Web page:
control consist of: (1) preparing the marketing plan and budget; (2) implementing the plan; and (3) using the plan in managing and controlling the strategy on an ongoing basis. The marketing plan includes details concerning targeting, positioning, and marketing mix activities. The plan spells out what is going to happen over the planning period, which is responsible, how much it will cost, and the expected results (e.g., sales forecasts). The marketing plan includes action guidelines for the activities to be implemented, who does what, the dates and location of implementation, and how implementation will be accomplished. Several factors contribute to implementation effectiveness including the skills and commitment of the people involved, organizational design, incentives, and the effectiveness of communication within the organization and externally. Marketing strategy is an ongoing process of making decisions, implementing them, and tracking their effectiveness over time. In terms of its time requirements, strategic evaluation is far more demanding than planning. Evaluation and control are concerned with tracking performance and, when necessary, altering plans to keep performance on track. Evaluation also includes looking for new opportunities and potential threats in the future. It is the concerning link in the strategic marketing planning process as shown in Figure 1.2. By serving as both the last stage and the first stage (evaluation before taking action) in the planning process, strategic evaluation assures that strategy is an ongoing activity.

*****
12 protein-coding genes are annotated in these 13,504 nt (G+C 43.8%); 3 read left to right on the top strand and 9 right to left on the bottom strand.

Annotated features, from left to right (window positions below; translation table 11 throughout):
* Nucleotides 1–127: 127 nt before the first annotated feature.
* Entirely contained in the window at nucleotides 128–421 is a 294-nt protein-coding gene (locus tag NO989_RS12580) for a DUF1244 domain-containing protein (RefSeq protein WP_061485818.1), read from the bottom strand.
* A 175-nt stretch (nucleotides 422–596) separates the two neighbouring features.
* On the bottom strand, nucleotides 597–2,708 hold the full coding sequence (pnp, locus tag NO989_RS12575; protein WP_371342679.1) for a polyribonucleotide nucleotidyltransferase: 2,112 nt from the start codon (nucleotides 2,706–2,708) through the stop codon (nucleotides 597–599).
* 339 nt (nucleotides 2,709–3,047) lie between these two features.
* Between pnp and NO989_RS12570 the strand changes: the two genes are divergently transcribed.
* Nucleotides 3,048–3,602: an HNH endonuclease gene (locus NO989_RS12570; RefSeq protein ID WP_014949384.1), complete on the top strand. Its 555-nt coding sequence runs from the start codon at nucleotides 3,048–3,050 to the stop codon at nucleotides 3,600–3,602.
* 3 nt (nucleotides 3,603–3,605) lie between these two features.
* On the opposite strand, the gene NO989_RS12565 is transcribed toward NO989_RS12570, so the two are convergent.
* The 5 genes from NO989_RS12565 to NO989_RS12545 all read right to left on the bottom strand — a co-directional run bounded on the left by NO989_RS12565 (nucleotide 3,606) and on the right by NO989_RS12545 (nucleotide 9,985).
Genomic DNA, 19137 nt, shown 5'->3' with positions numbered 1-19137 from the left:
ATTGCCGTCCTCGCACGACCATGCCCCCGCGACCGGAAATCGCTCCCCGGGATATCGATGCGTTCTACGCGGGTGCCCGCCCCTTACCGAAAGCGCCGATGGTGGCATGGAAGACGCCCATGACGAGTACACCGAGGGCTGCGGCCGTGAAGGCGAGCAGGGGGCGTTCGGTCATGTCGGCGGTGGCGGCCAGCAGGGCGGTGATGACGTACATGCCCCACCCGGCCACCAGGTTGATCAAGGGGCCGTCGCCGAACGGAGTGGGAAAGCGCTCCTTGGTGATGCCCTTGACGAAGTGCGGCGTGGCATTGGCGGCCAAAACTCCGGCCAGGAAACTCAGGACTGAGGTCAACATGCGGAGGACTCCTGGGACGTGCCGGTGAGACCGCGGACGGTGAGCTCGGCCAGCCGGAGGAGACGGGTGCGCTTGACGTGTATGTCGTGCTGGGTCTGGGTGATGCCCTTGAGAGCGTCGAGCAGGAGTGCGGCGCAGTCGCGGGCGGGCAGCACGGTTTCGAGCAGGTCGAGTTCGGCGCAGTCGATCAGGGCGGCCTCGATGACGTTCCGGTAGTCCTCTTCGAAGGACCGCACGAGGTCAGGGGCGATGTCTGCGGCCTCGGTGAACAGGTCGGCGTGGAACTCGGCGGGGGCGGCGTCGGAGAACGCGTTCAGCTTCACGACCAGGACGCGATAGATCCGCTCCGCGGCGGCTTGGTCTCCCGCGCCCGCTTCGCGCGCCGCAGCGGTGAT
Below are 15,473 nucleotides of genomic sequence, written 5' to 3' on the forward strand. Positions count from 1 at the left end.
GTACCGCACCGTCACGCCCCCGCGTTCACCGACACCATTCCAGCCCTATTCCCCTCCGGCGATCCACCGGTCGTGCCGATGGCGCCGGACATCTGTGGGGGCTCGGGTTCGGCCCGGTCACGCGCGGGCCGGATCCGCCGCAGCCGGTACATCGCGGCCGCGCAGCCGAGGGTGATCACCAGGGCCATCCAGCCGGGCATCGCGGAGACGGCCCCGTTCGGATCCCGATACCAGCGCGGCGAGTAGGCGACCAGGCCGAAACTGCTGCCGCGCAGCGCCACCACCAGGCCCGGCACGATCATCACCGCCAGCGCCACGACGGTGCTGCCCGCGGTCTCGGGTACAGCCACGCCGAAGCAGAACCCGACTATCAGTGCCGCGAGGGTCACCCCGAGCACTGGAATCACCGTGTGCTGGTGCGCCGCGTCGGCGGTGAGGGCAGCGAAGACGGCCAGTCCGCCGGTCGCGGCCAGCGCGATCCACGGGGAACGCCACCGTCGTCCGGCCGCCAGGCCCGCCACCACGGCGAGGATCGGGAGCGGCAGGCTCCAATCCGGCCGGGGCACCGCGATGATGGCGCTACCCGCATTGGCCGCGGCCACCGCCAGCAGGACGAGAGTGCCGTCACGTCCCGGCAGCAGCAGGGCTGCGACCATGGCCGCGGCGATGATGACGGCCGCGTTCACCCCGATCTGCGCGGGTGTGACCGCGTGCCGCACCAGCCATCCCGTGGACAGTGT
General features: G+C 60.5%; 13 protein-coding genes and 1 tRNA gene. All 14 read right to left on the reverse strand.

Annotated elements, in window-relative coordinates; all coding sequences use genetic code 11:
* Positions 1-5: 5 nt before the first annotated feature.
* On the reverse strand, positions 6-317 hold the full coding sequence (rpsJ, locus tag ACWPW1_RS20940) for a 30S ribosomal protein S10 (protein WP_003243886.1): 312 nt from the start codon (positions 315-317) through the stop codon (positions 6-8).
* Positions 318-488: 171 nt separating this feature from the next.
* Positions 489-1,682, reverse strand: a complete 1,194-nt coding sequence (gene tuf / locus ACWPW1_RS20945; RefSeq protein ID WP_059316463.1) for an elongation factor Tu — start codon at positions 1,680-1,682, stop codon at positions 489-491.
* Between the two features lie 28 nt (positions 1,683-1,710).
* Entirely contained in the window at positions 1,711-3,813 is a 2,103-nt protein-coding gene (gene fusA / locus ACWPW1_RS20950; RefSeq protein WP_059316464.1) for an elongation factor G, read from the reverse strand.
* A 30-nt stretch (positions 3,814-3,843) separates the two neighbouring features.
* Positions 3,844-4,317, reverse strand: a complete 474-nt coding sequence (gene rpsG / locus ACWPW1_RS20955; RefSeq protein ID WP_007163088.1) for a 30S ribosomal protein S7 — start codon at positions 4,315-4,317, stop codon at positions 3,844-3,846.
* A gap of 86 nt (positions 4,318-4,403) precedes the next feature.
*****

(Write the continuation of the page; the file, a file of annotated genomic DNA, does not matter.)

EFFECTS OF BRAND EXTENSION ON PARENT BRAND